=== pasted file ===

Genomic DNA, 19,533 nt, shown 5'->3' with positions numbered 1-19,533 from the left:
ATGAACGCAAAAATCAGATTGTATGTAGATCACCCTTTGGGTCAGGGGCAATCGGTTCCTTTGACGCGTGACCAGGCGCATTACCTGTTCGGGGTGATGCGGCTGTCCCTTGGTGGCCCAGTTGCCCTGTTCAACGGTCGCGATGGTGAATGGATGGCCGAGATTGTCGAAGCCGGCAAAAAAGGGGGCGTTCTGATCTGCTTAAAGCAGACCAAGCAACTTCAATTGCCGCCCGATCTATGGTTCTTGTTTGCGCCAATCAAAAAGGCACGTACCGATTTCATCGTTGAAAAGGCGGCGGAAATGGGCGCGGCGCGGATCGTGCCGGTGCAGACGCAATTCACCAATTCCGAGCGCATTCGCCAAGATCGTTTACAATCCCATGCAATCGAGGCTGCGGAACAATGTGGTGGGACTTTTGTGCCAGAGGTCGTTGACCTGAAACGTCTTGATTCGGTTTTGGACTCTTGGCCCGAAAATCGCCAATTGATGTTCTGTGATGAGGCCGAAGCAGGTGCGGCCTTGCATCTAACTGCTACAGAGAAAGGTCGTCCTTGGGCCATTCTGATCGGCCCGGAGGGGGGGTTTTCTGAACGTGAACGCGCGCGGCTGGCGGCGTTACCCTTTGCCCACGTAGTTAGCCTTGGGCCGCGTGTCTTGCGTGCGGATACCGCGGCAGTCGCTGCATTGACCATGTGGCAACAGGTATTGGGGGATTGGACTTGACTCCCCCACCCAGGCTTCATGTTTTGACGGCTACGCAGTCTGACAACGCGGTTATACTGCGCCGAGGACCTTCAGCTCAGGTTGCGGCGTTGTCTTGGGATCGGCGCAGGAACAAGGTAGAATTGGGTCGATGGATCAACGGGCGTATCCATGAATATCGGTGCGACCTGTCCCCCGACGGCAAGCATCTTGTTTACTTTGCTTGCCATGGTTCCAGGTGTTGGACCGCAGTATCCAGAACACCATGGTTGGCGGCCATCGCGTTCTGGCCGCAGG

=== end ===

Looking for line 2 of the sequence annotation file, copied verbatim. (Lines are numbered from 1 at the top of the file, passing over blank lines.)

ATGAACGCAAAAATCAGATTGTATGTAGATCACCCTTTGGGTCAGGGGCAATCGGTTCCTTTGACGCGTGACCAGGCGCATTACCTGTTCGGGGTGATGCGGCTGTCCCTTGGTGGCCCAGTTGCCCTGTTCAACGGTCGCGATGGTGAATGGATGGCCGAGATTGTCGAAGCCGGCAAAAAAGGGGGCGTTCTGATCTGCTTAAAGCAGACCAAGCAACTTCAATTGCCGCCCGATCTATGGTTCTTGTTTGCGCCAATCAAAAAGGCACGTACCGATTTCATCGTTGAAAAGGCGGCGGAAATGGGCGCGGCGCGGATCGTGCCGGTGCAGACGCAATTCACCAATTCCGAGCGCATTCGCCAAGATCGTTTACAATCCCATGCAATCGAGGCTGCGGAACAATGTGGTGGGACTTTTGTGCCAGAGGTCGTTGACCTGAAACGTCTTGATTCGGTTTTGGACTCTTGGCCCGAAAATCGCCAATTGATGTTCTGTGATGAGGCCGAAGCAGGTGCGGCCTTGCATCTAACTGCTACAGAGAAAGGTCGTCCTTGGGCCATTCTGATCGGCCCGGAGGGGGGGTTTTCTGAACGTGAACGCGCGCGGCTGGCGGCGTTACCCTTTGCCCACGTAGTTAGCCTTGGGCCGCGTGTCTTGCGTGCGGATACCGCGGCAGTCGCTGCATTGACCATGTGGCAACAGGTATTGGGGGATTGGACTTGACTCCCCCACCCAGGCTTCATGTTTTGACGGCTACGCAGTCTGACAACGCGGTTATACTGCGCCGAGGACCTTCAGCTCAGGTTGCGGCGTTGTCTTGGGATCGGCGCAGGAACAAGGTAGAATTGGGTCGATGGATCAACGGGCGTATCCATGAATATCGGTGCGACCTGTCCCCCGACGGCAAGCATCTTGTTTACTTTGCTTGCCATGGTTCCAGGTGTTGGACCGCAGTATCCAGAACACCATGGTTGGCGGCCATCGCGTTCTGGCCGCAGG